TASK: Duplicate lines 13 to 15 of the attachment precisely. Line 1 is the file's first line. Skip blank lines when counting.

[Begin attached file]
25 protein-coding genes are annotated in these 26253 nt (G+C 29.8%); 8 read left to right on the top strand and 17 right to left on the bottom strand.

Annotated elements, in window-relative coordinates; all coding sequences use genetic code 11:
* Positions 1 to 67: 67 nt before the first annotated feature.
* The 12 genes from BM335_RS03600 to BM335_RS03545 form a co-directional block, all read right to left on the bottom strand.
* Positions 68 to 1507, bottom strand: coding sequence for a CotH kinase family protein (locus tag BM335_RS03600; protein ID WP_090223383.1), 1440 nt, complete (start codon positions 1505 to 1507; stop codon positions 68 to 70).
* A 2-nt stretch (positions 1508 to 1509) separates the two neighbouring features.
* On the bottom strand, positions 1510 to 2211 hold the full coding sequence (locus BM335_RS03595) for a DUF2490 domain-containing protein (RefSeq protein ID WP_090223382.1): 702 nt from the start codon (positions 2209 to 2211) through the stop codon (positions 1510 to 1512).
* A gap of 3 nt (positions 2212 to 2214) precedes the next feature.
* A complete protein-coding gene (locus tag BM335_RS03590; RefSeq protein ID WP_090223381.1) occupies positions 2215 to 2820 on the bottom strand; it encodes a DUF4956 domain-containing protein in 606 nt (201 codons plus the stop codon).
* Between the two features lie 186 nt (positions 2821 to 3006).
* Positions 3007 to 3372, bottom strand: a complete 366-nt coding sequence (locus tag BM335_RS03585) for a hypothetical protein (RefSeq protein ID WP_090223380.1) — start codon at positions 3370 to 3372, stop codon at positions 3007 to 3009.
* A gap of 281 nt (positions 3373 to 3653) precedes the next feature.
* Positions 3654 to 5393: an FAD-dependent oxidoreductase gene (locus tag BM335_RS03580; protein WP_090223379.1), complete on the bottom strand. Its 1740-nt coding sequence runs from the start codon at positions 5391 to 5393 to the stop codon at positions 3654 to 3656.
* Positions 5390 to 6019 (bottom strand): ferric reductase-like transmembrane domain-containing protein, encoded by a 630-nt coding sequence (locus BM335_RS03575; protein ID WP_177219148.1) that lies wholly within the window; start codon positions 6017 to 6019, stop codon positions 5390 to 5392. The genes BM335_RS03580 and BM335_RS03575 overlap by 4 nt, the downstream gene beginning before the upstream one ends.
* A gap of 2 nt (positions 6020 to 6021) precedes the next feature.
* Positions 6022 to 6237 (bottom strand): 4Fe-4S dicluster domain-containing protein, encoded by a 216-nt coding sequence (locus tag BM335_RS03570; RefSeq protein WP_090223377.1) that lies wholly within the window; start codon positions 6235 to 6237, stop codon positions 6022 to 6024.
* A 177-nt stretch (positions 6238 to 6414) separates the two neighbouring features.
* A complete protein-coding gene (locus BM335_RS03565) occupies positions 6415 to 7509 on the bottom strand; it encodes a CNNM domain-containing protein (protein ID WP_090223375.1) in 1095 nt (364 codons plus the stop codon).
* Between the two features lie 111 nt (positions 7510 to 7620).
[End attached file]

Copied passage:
* Positions 3654 to 5393: an FAD-dependent oxidoreductase gene (locus tag BM335_RS03580; protein WP_090223379.1), complete on the bottom strand. Its 1740-nt coding sequence runs from the start codon at positions 5391 to 5393 to the stop codon at positions 3654 to 3656.
* Positions 5390 to 6019 (bottom strand): ferric reductase-like transmembrane domain-containing protein, encoded by a 630-nt coding sequence (locus BM335_RS03575; protein ID WP_177219148.1) that lies wholly within the window; start codon positions 6017 to 6019, stop codon positions 5390 to 5392. The genes BM335_RS03580 and BM335_RS03575 overlap by 4 nt, the downstream gene beginning before the upstream one ends.
* A gap of 2 nt (positions 6020 to 6021) precedes the next feature.